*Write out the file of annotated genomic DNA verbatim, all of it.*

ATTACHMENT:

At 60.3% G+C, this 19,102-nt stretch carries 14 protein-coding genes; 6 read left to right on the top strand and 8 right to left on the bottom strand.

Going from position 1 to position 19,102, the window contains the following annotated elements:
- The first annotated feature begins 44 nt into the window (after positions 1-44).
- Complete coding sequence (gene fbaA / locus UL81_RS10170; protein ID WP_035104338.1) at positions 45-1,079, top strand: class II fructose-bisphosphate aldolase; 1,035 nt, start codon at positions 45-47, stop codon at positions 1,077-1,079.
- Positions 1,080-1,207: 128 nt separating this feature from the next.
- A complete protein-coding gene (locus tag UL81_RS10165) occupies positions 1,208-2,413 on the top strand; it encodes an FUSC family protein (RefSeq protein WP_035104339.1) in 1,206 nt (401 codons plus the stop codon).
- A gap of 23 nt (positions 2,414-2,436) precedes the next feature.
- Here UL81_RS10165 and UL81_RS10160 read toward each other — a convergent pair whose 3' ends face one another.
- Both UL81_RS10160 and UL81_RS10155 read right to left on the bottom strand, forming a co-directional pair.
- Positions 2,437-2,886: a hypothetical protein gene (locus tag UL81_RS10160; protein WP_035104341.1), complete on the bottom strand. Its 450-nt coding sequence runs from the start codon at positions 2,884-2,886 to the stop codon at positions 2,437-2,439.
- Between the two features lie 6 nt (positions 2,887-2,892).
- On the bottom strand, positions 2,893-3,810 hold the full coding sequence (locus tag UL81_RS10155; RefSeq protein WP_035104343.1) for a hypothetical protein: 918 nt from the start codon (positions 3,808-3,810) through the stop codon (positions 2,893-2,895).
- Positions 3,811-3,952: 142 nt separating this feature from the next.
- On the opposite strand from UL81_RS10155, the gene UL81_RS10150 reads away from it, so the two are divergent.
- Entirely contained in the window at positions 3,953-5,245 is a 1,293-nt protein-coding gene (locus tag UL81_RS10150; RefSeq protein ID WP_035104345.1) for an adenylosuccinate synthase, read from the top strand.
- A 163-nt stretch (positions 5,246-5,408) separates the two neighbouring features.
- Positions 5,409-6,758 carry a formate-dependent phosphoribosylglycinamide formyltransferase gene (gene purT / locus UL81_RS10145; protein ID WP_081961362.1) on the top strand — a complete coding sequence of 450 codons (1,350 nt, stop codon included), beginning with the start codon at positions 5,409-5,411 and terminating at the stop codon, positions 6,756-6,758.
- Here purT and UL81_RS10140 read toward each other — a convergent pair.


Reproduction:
At 60.3% G+C, this 19,102-nt stretch carries 14 protein-coding genes; 6 read left to right on the top strand and 8 right to left on the bottom strand.

Going from position 1 to position 19,102, the window contains the following annotated elements:
- The first annotated feature begins 44 nt into the window (after positions 1-44).
- Complete coding sequence (gene fbaA / locus UL81_RS10170; protein ID WP_035104338.1) at positions 45-1,079, top strand: class II fructose-bisphosphate aldolase; 1,035 nt, start codon at positions 45-47, stop codon at positions 1,077-1,079.
- Positions 1,080-1,207: 128 nt separating this feature from the next.
- A complete protein-coding gene (locus tag UL81_RS10165) occupies positions 1,208-2,413 on the top strand; it encodes an FUSC family protein (RefSeq protein WP_035104339.1) in 1,206 nt (401 codons plus the stop codon).
- A gap of 23 nt (positions 2,414-2,436) precedes the next feature.
- Here UL81_RS10165 and UL81_RS10160 read toward each other — a convergent pair whose 3' ends face one another.
- Both UL81_RS10160 and UL81_RS10155 read right to left on the bottom strand, forming a co-directional pair.
- Positions 2,437-2,886: a hypothetical protein gene (locus tag UL81_RS10160; protein WP_035104341.1), complete on the bottom strand. Its 450-nt coding sequence runs from the start codon at positions 2,884-2,886 to the stop codon at positions 2,437-2,439.
- Between the two features lie 6 nt (positions 2,887-2,892).
- On the bottom strand, positions 2,893-3,810 hold the full coding sequence (locus tag UL81_RS10155; RefSeq protein WP_035104343.1) for a hypothetical protein: 918 nt from the start codon (positions 3,808-3,810) through the stop codon (positions 2,893-2,895).
- Positions 3,811-3,952: 142 nt separating this feature from the next.
- On the opposite strand from UL81_RS10155, the gene UL81_RS10150 reads away from it, so the two are divergent.
- Entirely contained in the window at positions 3,953-5,245 is a 1,293-nt protein-coding gene (locus tag UL81_RS10150; RefSeq protein ID WP_035104345.1) for an adenylosuccinate synthase, read from the top strand.
- A 163-nt stretch (positions 5,246-5,408) separates the two neighbouring features.
- Positions 5,409-6,758 carry a formate-dependent phosphoribosylglycinamide formyltransferase gene (gene purT / locus UL81_RS10145; protein ID WP_081961362.1) on the top strand — a complete coding sequence of 450 codons (1,350 nt, stop codon included), beginning with the start codon at positions 5,409-5,411 and terminating at the stop codon, positions 6,756-6,758.
- Here purT and UL81_RS10140 read toward each other — a convergent pair.